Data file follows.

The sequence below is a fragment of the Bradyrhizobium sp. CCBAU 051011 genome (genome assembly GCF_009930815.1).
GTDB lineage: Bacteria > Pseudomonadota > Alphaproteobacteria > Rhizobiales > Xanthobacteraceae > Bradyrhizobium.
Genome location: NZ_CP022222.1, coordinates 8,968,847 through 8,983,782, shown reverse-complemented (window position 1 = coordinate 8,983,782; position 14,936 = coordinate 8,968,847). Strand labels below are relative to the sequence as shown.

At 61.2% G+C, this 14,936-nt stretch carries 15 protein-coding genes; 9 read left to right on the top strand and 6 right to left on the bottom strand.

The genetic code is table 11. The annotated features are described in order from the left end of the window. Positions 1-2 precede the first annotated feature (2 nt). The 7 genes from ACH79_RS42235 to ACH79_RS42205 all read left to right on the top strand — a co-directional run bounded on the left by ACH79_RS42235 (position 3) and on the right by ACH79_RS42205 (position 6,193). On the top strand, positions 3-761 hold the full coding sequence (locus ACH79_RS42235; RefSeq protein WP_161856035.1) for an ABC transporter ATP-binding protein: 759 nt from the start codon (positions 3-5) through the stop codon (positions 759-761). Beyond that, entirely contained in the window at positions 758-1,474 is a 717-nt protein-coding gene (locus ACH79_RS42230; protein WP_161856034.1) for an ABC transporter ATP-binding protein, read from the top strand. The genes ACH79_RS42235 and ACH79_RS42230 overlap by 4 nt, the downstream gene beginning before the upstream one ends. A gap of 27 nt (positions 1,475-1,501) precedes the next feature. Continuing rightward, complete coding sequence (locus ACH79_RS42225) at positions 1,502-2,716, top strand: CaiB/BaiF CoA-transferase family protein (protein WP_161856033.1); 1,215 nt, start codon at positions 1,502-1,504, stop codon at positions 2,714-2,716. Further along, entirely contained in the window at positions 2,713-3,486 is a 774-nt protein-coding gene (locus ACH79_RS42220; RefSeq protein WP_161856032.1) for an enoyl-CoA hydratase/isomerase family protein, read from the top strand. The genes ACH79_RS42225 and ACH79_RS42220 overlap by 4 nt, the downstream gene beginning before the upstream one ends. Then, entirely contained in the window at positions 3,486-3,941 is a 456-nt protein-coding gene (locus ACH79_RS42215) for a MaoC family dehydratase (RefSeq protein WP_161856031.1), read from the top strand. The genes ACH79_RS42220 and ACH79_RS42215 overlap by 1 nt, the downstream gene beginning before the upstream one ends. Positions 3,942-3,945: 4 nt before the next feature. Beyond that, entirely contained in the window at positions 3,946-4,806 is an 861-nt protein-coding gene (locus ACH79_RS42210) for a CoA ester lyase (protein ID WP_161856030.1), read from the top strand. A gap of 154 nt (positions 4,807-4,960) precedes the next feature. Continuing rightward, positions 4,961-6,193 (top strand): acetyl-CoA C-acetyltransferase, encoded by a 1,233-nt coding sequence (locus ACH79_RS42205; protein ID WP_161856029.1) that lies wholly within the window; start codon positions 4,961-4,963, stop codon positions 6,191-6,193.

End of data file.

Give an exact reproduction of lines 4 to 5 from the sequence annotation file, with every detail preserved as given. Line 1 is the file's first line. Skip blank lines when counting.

At 61.2% G+C, this 14,936-nt stretch carries 15 protein-coding genes; 9 read left to right on the top strand and 6 right to left on the bottom strand.

The genetic code is table 11. The annotated features are described in order from the left end of the window. Positions 1-2 precede the first annotated feature (2 nt). The 7 genes from ACH79_RS42235 to ACH79_RS42205 all read left to right on the top strand — a co-directional run bounded on the left by ACH79_RS42235 (position 3) and on the right by ACH79_RS42205 (position 6,193). On the top strand, positions 3-761 hold the full coding sequence (locus ACH79_RS42235; RefSeq protein WP_161856035.1) for an ABC transporter ATP-binding protein: 759 nt from the start codon (positions 3-5) through the stop codon (positions 759-761). Beyond that, entirely contained in the window at positions 758-1,474 is a 717-nt protein-coding gene (locus ACH79_RS42230; protein WP_161856034.1) for an ABC transporter ATP-binding protein, read from the top strand. The genes ACH79_RS42235 and ACH79_RS42230 overlap by 4 nt, the downstream gene beginning before the upstream one ends. A gap of 27 nt (positions 1,475-1,501) precedes the next feature. Continuing rightward, complete coding sequence (locus ACH79_RS42225) at positions 1,502-2,716, top strand: CaiB/BaiF CoA-transferase family protein (protein WP_161856033.1); 1,215 nt, start codon at positions 1,502-1,504, stop codon at positions 2,714-2,716. Further along, entirely contained in the window at positions 2,713-3,486 is a 774-nt protein-coding gene (locus ACH79_RS42220; RefSeq protein WP_161856032.1) for an enoyl-CoA hydratase/isomerase family protein, read from the top strand. The genes ACH79_RS42225 and ACH79_RS42220 overlap by 4 nt, the downstream gene beginning before the upstream one ends. Then, entirely contained in the window at positions 3,486-3,941 is a 456-nt protein-coding gene (locus ACH79_RS42215) for a MaoC family dehydratase (RefSeq protein WP_161856031.1), read from the top strand. The genes ACH79_RS42220 and ACH79_RS42215 overlap by 1 nt, the downstream gene beginning before the upstream one ends. Positions 3,942-3,945: 4 nt before the next feature. Beyond that, entirely contained in the window at positions 3,946-4,806 is an 861-nt protein-coding gene (locus ACH79_RS42210) for a CoA ester lyase (protein ID WP_161856030.1), read from the top strand. A gap of 154 nt (positions 4,807-4,960) precedes the next feature. Continuing rightward, positions 4,961-6,193 (top strand): acetyl-CoA C-acetyltransferase, encoded by a 1,233-nt coding sequence (locus ACH79_RS42205; protein ID WP_161856029.1) that lies wholly within the window; start codon positions 4,961-4,963, stop codon positions 6,191-6,193.